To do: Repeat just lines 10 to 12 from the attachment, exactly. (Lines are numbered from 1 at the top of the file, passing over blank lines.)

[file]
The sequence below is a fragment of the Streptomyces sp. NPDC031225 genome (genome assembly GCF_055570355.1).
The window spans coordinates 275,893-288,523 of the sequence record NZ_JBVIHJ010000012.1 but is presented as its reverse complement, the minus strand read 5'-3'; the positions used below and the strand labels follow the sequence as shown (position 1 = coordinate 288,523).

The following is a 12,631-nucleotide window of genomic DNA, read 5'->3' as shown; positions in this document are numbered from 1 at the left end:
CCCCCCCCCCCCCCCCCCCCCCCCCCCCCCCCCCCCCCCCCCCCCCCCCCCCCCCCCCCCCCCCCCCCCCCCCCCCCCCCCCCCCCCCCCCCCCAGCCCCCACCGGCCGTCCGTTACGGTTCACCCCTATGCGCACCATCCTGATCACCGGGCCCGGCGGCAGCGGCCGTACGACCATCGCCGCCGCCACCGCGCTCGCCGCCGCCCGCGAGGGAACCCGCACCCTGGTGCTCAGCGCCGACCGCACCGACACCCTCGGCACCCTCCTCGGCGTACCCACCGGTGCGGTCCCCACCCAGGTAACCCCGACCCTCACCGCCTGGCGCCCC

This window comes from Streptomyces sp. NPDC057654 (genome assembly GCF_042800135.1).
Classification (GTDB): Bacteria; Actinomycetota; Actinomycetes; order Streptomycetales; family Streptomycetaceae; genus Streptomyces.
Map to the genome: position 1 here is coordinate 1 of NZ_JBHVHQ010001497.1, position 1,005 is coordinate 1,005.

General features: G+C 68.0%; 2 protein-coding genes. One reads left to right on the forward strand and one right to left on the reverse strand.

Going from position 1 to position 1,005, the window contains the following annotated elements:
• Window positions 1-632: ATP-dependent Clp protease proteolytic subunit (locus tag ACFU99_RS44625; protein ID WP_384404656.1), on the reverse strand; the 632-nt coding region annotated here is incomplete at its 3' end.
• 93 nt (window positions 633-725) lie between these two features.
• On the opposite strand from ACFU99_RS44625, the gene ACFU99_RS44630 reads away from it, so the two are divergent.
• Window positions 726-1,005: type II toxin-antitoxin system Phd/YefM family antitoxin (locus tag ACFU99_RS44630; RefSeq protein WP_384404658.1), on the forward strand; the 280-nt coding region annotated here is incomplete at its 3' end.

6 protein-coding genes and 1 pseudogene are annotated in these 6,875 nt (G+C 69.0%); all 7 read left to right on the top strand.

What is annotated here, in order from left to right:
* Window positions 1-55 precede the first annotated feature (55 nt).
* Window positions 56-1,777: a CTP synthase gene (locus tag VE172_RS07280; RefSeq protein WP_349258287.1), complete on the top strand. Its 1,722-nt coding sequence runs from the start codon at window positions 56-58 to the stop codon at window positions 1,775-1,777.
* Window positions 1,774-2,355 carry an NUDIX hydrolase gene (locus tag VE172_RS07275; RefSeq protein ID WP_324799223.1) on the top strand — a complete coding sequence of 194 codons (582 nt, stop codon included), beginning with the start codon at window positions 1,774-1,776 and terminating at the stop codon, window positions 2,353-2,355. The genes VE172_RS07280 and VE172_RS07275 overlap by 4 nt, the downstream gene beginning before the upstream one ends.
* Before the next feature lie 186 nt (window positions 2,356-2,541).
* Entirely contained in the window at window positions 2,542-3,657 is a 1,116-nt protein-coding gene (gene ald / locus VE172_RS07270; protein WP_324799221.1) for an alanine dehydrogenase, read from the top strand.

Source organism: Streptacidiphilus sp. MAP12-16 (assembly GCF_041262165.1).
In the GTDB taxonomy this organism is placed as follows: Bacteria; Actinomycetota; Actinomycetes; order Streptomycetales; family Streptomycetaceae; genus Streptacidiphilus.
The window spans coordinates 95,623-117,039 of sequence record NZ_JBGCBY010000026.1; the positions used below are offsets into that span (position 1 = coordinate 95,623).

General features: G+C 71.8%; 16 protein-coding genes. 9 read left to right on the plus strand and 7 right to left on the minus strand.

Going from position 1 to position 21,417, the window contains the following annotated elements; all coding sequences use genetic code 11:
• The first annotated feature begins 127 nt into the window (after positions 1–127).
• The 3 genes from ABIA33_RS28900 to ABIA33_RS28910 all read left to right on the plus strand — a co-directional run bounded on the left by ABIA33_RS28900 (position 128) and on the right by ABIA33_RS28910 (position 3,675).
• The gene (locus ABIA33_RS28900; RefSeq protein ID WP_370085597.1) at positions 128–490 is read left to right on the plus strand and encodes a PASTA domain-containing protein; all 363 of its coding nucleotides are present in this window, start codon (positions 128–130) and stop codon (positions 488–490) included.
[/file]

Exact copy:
• Window positions 1-632: ATP-dependent Clp protease proteolytic subunit (locus tag ACFU99_RS44625; protein ID WP_384404656.1), on the reverse strand; the 632-nt coding region annotated here is incomplete at its 3' end.
• 93 nt (window positions 633-725) lie between these two features.
• On the opposite strand from ACFU99_RS44625, the gene ACFU99_RS44630 reads away from it, so the two are divergent.